If my conduct heretofore has not evinced to you that I have been a faithful friend to the army, mydeclaration of it at this time would be equally unavailing and improper
 – 
But, as I was among thefirst who embarked in the cause of our common Country
 – 
as I have never left your side onemoment, but when called from you on public duty
 – 
as I have been the constant companion andwitness of your distresses, and not among the last to feel and acknowledge your merits
 – 
as Ihave ever considered my own military reputation as inseparably connected with that of [
62
] thearmy
 – 
as my heart has ever expanded with joy, when I have heard its praises
 – 
and myindignation has arisen, when the mouth of detraction has been opened against it
 – 
it can scarcelybe supposed, at this late stage of the war, that I am indifferent to its interests.
 
The Gilder Lehrman Collection GLC02437.09443 www.gilderlehrman.orgBut how are they to be promoted?The way is plain, says the anonymous addresser
 – 
If war continues, remove into theunsettled country
 – 
there establish yourselves, and leave an ungrateful Country to defend itself 
 – 
 But who are they to defend?
 – 
our wives, our children, our farms and other property which weleave behind us
 – 
Or, in this state of hostile separation, are we to take the two first (the lattercannot be removed) to perish in a wilderness, with hunger, cold and nakedness
 – 
? If Peace takesplace, never sheath your swords, says he, until you have obtained full and ample justice.
 – 
Thisdreadful alternative, of either deserting our Country in the extremest hour of her distress, orturning our arms against it, (which is the apparent object, unless Congress can be compeled intoinstant compliance) has something so shocking in it, that humanity revolts at the idea.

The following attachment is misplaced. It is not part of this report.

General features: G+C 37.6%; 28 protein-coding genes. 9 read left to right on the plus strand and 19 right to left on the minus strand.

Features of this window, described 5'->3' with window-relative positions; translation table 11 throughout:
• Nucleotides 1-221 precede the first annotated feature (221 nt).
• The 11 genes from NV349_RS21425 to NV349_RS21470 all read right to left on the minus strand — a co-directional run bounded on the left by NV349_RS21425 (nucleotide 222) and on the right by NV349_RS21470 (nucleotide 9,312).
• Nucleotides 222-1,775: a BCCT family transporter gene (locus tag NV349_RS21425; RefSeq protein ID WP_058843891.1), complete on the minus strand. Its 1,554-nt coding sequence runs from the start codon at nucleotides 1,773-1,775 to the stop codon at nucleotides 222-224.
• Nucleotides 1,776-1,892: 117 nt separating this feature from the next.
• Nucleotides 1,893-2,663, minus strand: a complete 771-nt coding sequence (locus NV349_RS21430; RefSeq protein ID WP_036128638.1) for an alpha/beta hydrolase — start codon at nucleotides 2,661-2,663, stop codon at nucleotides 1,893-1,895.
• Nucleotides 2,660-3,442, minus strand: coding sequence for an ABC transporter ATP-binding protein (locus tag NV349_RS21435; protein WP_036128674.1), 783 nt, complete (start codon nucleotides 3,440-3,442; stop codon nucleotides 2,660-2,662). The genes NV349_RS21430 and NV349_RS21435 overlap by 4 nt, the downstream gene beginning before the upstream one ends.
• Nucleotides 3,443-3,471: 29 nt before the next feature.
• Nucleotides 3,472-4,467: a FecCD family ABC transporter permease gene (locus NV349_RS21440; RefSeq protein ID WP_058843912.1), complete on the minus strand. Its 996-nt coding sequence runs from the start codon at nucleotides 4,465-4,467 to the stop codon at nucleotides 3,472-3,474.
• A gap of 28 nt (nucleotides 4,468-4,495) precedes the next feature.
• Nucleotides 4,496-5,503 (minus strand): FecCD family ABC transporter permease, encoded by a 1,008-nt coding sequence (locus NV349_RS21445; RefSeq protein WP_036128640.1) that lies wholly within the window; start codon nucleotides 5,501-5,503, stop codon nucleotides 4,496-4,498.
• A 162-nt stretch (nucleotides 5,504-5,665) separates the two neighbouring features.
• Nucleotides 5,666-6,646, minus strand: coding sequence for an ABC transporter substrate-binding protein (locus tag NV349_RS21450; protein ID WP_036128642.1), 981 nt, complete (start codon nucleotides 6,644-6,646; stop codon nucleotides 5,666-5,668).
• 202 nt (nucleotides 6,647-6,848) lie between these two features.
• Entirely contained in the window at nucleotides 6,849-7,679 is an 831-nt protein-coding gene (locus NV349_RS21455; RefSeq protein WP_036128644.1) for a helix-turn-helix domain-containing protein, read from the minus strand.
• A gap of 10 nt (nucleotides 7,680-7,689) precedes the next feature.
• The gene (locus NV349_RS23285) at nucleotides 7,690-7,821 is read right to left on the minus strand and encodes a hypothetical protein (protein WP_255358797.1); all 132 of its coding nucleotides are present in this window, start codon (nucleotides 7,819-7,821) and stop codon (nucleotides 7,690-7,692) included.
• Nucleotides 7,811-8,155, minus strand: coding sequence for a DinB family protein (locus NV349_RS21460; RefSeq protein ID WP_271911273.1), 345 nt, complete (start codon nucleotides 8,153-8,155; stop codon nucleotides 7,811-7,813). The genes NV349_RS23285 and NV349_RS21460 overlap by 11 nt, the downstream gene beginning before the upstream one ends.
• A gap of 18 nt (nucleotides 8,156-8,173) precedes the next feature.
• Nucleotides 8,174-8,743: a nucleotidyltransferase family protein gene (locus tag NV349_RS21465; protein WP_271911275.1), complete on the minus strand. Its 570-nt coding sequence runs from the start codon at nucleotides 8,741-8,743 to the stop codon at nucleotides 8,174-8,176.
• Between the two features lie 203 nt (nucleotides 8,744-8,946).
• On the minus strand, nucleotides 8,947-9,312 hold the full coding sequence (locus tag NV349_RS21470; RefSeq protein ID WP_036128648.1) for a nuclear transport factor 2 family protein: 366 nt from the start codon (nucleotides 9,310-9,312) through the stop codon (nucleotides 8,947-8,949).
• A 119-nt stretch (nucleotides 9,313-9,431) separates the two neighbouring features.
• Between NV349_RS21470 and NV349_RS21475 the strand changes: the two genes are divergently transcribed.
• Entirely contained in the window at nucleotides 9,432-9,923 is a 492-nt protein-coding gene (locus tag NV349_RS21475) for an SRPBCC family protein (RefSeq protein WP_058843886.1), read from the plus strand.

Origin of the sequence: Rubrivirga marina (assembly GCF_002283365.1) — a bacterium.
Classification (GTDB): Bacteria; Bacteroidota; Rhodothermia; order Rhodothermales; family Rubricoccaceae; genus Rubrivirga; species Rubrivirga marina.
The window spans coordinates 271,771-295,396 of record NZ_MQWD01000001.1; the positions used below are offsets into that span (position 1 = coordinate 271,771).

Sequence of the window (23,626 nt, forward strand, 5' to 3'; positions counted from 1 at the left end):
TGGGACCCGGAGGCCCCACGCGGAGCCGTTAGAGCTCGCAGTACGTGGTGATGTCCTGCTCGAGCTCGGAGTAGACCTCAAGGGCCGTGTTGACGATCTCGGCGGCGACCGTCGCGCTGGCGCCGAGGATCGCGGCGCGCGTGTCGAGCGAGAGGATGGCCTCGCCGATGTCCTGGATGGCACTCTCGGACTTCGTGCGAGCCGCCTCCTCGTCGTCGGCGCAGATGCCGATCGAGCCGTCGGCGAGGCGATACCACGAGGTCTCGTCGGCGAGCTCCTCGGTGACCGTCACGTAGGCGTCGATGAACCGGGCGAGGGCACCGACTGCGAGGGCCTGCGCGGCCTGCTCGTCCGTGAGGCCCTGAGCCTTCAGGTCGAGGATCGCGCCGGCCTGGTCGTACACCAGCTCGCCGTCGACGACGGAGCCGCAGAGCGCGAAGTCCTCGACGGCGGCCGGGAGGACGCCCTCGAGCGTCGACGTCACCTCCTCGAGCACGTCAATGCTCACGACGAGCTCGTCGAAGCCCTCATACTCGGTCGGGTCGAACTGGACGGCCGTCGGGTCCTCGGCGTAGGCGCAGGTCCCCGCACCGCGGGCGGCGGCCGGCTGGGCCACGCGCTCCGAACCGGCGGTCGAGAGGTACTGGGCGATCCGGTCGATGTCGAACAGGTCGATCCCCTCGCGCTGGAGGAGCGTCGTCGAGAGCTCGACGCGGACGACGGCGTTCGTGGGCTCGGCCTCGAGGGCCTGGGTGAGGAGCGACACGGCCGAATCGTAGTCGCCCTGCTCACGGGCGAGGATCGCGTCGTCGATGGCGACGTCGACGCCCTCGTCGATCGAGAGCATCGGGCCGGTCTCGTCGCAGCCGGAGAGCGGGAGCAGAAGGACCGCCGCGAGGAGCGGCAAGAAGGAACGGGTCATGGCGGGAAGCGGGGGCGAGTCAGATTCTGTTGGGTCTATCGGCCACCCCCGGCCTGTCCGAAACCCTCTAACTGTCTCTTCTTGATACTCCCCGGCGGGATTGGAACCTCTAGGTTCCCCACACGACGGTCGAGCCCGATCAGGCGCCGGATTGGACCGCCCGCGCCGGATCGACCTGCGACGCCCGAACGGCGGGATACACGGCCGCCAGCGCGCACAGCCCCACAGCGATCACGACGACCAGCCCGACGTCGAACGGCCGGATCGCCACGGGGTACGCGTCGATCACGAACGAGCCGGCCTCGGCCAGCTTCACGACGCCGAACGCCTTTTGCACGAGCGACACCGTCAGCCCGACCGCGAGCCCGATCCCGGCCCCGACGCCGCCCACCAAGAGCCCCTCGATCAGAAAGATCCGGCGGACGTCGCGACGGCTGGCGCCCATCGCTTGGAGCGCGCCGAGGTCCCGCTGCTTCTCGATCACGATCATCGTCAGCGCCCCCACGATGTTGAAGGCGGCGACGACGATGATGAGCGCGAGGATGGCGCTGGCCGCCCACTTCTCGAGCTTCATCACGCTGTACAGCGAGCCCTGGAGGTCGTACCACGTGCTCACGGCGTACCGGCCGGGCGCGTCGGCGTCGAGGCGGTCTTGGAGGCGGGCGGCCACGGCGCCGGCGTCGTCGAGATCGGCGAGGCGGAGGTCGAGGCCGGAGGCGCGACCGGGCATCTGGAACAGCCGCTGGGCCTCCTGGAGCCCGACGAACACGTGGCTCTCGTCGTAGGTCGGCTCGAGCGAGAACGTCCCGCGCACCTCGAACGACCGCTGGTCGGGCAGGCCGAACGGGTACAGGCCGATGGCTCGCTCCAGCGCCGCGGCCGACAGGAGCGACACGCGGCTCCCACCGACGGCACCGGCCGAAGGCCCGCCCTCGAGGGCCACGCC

– 
My God!what can this [
63
] writer have in view by recommending such measures?
 – 
can he be a friend tothe army
 – 
can he be a friend to this Country?
 – 
Rather is he not an insidious foe
 – 
? Someemissary, perhaps, from New York, plotting the ruin of both, by sowing the seeds of discord andseparation between the civil and military powers of the Continent?
 – 
And what a complimentdoes he pay to our understanding, when he recommends measures, in either alternativeimpracticable in their Nature?But here, Gentlemen, I will drop the curtain;
 – 
because it would be as imprudent in me toassign my reasons for this opinion, as it would be insulting to your conception, to suppose youstood in need of them.
 – 
A moment
s reflection will convince every dispassionate mind of thephysical impossibility of carrying either proposal into execution.There might, Gentlemen, be an impropriety in my taking notice, in this address to you, of an anonymous production
 – 
But the manner in which that performance has been introduced tothe army
 – 
the effect it was intended to have
 – 
together with some other circumstances, willamply justify my observations on the tendency of that writing.
 – 
With respect to the advice givenby the author
 – 
to suspect the man who shall recommend moderate measures and longerforbearance
 – 
I spurn it
 – 
as every [
64
] man who regards that liberty, and reveres that justice, forwhich we contend, undoubtedly must.
 – 
For if men are to be precluded from offering theirsentiments on a matter, which may involve the most serious and alarming consequences that can